In The Politics of Autism, I analyze the discredited notion that vaccines cause autism. This bogus idea can hurt people by allowing diseases to spread.
From the Annenberg Public Policy Center:
- Vaccinations affecting childhood autism: There’s been a decline in the number of people who know it is false to say that “increased vaccinations are why so many kids have autism these days,” dropping to 65% from 71% in April 2021. The number of people who believe that this is true has grown to 16% from 10% over that period. The Centers for Disease Control and Prevention (CDC) says that vaccines do not cause autism.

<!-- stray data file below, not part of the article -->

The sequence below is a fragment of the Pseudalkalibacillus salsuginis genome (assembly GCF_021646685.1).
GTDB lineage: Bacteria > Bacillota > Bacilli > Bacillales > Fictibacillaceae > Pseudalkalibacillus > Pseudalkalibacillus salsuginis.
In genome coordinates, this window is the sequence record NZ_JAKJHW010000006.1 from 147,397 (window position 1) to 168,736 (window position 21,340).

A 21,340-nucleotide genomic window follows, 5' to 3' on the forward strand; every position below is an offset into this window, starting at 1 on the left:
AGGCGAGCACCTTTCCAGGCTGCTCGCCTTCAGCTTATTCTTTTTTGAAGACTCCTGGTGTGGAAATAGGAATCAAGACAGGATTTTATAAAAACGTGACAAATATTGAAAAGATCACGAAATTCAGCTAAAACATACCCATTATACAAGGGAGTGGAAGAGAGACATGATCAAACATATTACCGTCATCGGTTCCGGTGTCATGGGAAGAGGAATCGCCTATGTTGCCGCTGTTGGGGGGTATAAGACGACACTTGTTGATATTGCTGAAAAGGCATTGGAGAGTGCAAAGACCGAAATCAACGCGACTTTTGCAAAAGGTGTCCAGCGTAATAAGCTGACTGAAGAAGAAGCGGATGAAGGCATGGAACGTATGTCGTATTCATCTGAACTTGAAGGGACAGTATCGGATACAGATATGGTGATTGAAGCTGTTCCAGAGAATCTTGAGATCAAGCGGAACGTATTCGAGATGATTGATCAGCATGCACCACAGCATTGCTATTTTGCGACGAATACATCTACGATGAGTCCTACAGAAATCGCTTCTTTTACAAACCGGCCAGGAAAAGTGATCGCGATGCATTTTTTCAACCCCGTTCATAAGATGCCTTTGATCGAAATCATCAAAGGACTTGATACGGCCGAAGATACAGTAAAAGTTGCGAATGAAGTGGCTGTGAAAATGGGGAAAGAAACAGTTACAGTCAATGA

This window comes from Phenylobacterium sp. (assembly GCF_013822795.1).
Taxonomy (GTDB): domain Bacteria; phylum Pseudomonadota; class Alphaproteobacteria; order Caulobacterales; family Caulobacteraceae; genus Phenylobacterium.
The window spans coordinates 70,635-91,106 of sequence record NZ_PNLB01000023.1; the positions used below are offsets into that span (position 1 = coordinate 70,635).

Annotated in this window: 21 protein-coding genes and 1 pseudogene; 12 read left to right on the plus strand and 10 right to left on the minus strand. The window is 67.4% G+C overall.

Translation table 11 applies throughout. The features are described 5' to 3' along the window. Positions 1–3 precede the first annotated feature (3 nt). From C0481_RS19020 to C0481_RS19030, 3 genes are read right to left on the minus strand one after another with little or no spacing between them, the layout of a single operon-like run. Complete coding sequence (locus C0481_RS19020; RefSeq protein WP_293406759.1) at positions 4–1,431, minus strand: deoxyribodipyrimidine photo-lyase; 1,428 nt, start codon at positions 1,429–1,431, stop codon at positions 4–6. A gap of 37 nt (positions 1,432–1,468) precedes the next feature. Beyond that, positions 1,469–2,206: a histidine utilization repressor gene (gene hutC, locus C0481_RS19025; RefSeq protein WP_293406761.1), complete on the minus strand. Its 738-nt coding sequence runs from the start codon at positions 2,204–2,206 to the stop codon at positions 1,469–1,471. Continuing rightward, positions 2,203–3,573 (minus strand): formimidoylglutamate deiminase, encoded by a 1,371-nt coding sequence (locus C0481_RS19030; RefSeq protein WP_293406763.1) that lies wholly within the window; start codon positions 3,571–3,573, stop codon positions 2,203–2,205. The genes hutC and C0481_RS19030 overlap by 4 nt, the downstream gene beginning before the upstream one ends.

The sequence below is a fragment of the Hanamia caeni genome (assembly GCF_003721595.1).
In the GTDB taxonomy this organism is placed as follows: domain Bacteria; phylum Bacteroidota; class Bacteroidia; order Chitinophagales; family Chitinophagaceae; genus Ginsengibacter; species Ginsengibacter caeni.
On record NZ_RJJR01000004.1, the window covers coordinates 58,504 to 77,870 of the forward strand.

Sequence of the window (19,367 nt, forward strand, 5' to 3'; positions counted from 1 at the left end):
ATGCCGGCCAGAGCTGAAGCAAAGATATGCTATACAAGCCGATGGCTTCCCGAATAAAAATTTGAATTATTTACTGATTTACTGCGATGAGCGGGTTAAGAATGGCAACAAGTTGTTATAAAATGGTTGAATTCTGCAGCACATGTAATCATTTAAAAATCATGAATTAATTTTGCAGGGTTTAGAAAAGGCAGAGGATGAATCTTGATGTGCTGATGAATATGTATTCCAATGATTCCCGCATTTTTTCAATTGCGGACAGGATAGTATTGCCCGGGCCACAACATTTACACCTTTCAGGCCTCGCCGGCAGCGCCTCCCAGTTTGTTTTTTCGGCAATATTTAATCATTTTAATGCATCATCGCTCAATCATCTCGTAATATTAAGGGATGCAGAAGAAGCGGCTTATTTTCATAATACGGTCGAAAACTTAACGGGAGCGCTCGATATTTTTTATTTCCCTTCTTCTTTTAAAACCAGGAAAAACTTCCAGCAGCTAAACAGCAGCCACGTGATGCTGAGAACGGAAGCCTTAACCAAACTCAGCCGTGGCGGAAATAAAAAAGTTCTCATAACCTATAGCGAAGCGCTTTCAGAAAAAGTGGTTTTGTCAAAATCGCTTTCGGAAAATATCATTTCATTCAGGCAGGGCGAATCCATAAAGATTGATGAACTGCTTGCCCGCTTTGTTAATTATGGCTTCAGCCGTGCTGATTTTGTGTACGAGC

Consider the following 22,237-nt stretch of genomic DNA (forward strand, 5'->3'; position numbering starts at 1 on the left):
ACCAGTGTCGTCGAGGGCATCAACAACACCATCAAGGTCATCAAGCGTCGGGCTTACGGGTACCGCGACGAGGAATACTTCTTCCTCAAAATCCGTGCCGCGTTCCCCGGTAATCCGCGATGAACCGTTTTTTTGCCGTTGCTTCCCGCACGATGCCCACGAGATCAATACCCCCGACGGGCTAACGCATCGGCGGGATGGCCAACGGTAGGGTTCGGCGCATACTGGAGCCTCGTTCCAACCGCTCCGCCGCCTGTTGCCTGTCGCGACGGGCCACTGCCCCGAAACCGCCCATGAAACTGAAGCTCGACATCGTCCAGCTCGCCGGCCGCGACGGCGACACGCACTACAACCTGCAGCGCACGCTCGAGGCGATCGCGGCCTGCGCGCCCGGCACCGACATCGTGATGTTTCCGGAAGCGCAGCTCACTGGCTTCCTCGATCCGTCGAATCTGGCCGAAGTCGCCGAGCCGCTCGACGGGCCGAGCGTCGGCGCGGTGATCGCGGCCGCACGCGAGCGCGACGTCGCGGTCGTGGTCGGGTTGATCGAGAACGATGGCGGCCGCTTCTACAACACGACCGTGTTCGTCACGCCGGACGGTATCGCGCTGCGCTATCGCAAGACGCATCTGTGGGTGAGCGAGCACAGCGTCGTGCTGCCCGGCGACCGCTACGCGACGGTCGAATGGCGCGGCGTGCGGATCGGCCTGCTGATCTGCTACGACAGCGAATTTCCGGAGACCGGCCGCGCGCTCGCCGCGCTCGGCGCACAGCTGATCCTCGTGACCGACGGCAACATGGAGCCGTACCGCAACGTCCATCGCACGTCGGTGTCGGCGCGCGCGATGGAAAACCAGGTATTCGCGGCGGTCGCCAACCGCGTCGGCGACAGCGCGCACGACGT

- Growing belief in false MMR-autism link: Asked if it is true or false that vaccines given to children for diseases like measles, mumps, and rubella (MMR) cause autism, 12% incorrectly say this is true, up from 9% in June 2021, a statistically significant rise. Most people (70%) correctly say that this allegation is false. According to the CDC, vaccine experts say “the MMR vaccine is not responsible for increases in the number of children with autism.” ...
- MMR vaccine*: 81% say the MMR vaccine is safe (down significantly from 88% in August 2022), while 9% say it is unsafe and 10% are not sure.